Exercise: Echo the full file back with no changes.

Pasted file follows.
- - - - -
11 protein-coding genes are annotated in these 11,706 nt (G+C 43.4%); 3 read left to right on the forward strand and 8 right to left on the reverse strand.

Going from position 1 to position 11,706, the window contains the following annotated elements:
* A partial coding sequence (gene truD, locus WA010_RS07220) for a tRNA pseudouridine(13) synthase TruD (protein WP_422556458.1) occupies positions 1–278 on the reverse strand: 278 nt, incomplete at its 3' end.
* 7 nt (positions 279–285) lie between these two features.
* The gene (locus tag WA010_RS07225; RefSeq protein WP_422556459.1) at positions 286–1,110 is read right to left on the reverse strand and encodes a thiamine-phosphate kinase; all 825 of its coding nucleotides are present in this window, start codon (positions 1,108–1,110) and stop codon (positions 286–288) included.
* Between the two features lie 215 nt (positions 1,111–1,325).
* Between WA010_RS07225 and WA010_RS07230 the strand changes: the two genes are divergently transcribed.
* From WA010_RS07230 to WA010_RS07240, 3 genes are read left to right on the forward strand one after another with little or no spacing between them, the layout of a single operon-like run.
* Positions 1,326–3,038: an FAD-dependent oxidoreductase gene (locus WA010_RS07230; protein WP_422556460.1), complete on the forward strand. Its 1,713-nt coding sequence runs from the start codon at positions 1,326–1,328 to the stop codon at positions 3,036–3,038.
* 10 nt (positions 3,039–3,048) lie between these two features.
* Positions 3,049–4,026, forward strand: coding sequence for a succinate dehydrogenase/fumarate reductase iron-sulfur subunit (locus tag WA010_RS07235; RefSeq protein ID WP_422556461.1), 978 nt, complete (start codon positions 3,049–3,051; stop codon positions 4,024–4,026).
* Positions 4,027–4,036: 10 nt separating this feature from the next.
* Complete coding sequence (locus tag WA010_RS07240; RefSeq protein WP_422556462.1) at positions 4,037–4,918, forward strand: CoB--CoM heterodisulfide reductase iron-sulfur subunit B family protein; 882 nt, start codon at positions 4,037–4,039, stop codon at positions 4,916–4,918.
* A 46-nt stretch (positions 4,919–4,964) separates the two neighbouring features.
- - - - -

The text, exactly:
11 protein-coding genes are annotated in these 11,706 nt (G+C 43.4%); 3 read left to right on the forward strand and 8 right to left on the reverse strand.

Going from position 1 to position 11,706, the window contains the following annotated elements:
* A partial coding sequence (gene truD, locus WA010_RS07220) for a tRNA pseudouridine(13) synthase TruD (protein WP_422556458.1) occupies positions 1–278 on the reverse strand: 278 nt, incomplete at its 3' end.
* 7 nt (positions 279–285) lie between these two features.
* The gene (locus tag WA010_RS07225; RefSeq protein WP_422556459.1) at positions 286–1,110 is read right to left on the reverse strand and encodes a thiamine-phosphate kinase; all 825 of its coding nucleotides are present in this window, start codon (positions 1,108–1,110) and stop codon (positions 286–288) included.
* Between the two features lie 215 nt (positions 1,111–1,325).
* Between WA010_RS07225 and WA010_RS07230 the strand changes: the two genes are divergently transcribed.
* From WA010_RS07230 to WA010_RS07240, 3 genes are read left to right on the forward strand one after another with little or no spacing between them, the layout of a single operon-like run.
* Positions 1,326–3,038: an FAD-dependent oxidoreductase gene (locus WA010_RS07230; protein WP_422556460.1), complete on the forward strand. Its 1,713-nt coding sequence runs from the start codon at positions 1,326–1,328 to the stop codon at positions 3,036–3,038.
* 10 nt (positions 3,039–3,048) lie between these two features.
* Positions 3,049–4,026, forward strand: coding sequence for a succinate dehydrogenase/fumarate reductase iron-sulfur subunit (locus tag WA010_RS07235; RefSeq protein ID WP_422556461.1), 978 nt, complete (start codon positions 3,049–3,051; stop codon positions 4,024–4,026).
* Positions 4,027–4,036: 10 nt separating this feature from the next.
* Complete coding sequence (locus tag WA010_RS07240; RefSeq protein WP_422556462.1) at positions 4,037–4,918, forward strand: CoB--CoM heterodisulfide reductase iron-sulfur subunit B family protein; 882 nt, start codon at positions 4,037–4,039, stop codon at positions 4,916–4,918.
* A 46-nt stretch (positions 4,919–4,964) separates the two neighbouring features.